When the series held its season finale at Ontario Motor Speedway in California, Darrell Waltrip entered the race with a two-point advantage over Richard Petty, who had trailed Waltrip by 229 points in August.
Waltrip’s title hopes were dashed on Lap 38 when he spun trying to avoid a spinning car. The caution came out two laps later, trapping Waltrip a lap down. Waltrip never got back on the lead lap. Petty finished fifth and Waltrip placed eighth.
Petty ended the year 11 points up on Waltrip and claimed his seventh and final Cup championship.
Ontario would host its final Cup race the following year, ending a nine-race run that began in 1971.
5. NASCAR’s last hoorah at Lucas Oil Raceway at Indianapolis
The 2011 Xfinity Series season included the series’ last visit to Lucas Oil Raceway, the short track formerly known as Indianapolis Raceway Park.
After a 30-race tenure, the series would move to Indianapolis Motor Speedway the following year.
But the .686-mile track provided some drama in its sendoff.
START: The command to start engines will be given at 6:07 p.m. by 2020 NASCAR Hall of Fame inductees Joe Gibbs, Bobby Labonte, Tony Stewart and Waddell Wilson along with Jose Armario, Bojangles’ CEO. The green flag is scheduled to wave at 6:15 p.m.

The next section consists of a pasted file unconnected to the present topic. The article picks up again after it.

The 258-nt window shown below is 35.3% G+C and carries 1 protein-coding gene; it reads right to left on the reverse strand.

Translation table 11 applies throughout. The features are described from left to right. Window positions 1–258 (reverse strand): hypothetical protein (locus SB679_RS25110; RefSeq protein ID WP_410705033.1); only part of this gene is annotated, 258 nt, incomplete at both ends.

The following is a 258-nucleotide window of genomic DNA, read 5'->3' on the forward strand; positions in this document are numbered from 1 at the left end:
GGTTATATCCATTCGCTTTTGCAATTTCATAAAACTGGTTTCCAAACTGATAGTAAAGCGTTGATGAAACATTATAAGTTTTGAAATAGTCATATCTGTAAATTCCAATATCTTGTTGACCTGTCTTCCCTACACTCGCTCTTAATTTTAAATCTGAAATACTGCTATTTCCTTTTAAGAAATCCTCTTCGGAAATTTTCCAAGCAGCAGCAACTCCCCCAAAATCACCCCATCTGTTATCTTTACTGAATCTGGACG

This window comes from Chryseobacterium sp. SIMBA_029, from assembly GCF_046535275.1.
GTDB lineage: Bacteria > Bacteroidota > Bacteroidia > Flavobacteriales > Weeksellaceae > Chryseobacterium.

PRERACE: Garage opens at 1 p.m. Driver/crew chief meeting is at 4 p.m. Driver introductions are at 5:20 p.m. The invocation will be given at 6 p.m. by Dr. Bill Curtis, pastor of Cornerstone Baptist Church in Darlington, South Carolina. Edwin McCain will perform the National Anthem at 6:01 p.m.
DISTANCE: The race is 367 laps (501.3 miles) around the 1.366-mile short track.
STAGES: Stage 1 ends on Lap 100. Stage 2 ends on Lap 200.
TV/RADIO: NBCSN will televise the race. Coverage begins at 5 p.m. with NASCAR America. Countdown to Green begins at 5:30 p.m. Motor Racing Network’s radio broadcast begins at 5 p.m and also can be heard on mrn.com. SiriusXM NASCAR Radio will carry MRN’s broadcast.
FORECAST: Wunderground.com forecasts a high of 81 degrees with a 41% chance of scattered thunderstorms at the start of the race.
Dustin Long: Always heard so much about Curtis Turner and his talent. Would have liked to have seen him behind the wheel once.
Daniel McFadin: I wish I could go back in time and attend the inaugural Brickyard 400. Seeing the packed grandstands in highlights is one thing. I can’t imagine what the atmosphere must have been like in person for the first NASCAR race at such a historic facility.
Jerry Bonkowski: Actually, there are several drivers I’d love to have seen: Fireball Roberts, Tim Richmond, Lee Petty and Buck Baker.
As for races: I’d have loved to have been at the first Daytona 500 in 1959.